As a business professional, it’s pretty easy to rationalize putting your digital transformation into play today. Not only does it allow better productivity and cost-saving, but it’s also an essential strategy in the face of the current COVID-19 crisis and the resulting forced work/buy-from-home setups. However, making this shift is more than just setting up network security or ditching your printer. Your entire organization has to support the change, help everybody develop the new capabilities they’ll need, and understand the impact on the business’s culture or structure. And in this sense, successful digital transformation is 100 percent about people.
A catalyst for digital adoption
Before the pandemic, leaders understood that digital transformation is inevitable, and they made definite plans for the shift. But those plans weren’t one-size-fits-all. Each business set its budget and pace based on industry and company specifics, and in a lot of cases, the strategy was a gradual progression to new tools and ways of operating.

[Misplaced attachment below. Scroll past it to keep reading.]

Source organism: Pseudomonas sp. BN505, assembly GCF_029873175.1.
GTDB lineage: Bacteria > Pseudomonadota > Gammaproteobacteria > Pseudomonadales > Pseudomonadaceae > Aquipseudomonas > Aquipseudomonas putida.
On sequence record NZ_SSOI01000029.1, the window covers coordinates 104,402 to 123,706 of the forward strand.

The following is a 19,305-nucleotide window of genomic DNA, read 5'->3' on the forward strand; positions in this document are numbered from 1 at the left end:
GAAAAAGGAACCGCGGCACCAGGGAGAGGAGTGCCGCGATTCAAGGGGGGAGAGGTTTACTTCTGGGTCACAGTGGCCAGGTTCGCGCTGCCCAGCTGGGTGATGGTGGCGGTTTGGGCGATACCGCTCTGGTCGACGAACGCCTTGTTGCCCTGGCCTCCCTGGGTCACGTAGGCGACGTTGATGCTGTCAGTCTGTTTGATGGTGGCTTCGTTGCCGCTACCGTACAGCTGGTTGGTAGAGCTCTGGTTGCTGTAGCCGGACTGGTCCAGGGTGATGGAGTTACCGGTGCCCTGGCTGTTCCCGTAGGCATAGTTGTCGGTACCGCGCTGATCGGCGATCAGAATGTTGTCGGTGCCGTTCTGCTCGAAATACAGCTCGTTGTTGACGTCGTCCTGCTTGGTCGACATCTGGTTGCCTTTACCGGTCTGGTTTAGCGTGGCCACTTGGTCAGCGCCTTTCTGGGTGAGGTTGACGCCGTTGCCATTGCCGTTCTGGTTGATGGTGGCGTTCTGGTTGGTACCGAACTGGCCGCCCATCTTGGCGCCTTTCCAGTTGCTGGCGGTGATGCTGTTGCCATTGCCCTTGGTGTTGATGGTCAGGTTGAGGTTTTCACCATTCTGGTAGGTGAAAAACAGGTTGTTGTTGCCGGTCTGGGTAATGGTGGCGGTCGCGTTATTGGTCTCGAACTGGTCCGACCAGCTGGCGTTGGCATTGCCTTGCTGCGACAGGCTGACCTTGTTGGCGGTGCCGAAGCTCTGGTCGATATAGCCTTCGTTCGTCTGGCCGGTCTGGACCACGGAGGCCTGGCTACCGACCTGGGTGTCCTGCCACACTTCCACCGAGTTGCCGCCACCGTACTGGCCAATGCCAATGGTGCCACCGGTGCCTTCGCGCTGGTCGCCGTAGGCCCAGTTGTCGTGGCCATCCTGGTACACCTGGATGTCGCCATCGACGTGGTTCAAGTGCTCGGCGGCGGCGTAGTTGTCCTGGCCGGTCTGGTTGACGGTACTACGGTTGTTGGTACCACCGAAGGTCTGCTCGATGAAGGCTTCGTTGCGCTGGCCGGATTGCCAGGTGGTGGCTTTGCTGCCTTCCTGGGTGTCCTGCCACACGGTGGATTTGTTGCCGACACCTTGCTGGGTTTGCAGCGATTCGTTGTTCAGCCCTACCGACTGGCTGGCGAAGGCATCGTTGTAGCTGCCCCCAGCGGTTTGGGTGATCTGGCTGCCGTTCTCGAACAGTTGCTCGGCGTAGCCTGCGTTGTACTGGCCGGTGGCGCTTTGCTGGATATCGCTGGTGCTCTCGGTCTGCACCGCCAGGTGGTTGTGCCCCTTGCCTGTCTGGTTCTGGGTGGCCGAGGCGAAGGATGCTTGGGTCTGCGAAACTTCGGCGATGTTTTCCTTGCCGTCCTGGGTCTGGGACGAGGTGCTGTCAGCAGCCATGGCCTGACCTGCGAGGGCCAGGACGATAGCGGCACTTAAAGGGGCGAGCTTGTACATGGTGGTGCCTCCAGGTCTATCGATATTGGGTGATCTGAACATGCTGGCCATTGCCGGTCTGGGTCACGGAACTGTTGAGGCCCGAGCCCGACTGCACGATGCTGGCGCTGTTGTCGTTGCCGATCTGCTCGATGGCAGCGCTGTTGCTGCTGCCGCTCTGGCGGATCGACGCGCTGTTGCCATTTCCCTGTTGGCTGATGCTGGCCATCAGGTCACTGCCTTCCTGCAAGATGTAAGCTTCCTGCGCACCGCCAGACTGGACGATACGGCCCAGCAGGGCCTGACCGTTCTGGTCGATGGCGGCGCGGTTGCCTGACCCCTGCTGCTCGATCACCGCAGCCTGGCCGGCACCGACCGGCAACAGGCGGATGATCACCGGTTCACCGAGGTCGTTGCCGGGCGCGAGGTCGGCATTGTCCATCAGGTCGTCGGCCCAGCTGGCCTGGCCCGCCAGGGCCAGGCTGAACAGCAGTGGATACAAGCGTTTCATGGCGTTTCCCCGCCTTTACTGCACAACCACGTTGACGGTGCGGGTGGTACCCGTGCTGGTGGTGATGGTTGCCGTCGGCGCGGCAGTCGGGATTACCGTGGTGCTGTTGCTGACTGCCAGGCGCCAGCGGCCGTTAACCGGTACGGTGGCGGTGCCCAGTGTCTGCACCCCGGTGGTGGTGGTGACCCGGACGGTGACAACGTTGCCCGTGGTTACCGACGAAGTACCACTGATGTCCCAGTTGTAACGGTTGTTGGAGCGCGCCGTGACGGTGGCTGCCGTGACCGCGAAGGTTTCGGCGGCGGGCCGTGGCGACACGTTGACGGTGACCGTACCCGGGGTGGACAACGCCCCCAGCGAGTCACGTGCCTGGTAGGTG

Then came COVID-19. Things had to shift. With lockdowns and general social distancing measures from local and state governments, the physical office wasn’t doable for thousands of businesses anymore. Many companies had to pivot to a remote environment in just a matter of days.
There’s no doubt this was stressful for everybody involved. But out of necessity, people responded. They figured out what would work, at least temporarily, and they started to realize that their digital shifts didn’t have to be so gradual or wait. In this way, although companies worked with employees, partners, and stakeholders to increase digital adoption long before the virus hit, the pandemic served as a positive catalyst that helped make the shift to remote work much more rapid. With no other choice but to serve clients through a near 100 percent digital experience, they had to adapt quickly — and they did.
Strategies to sustain the momentumCOVID-19 gave companies a massive push toward digital transformation. But now that we have had this initial push, it’s critical to keep moving forward. We must understand the gap between our companies’ current performance and capabilities and where they need to be in the market to stay competitive.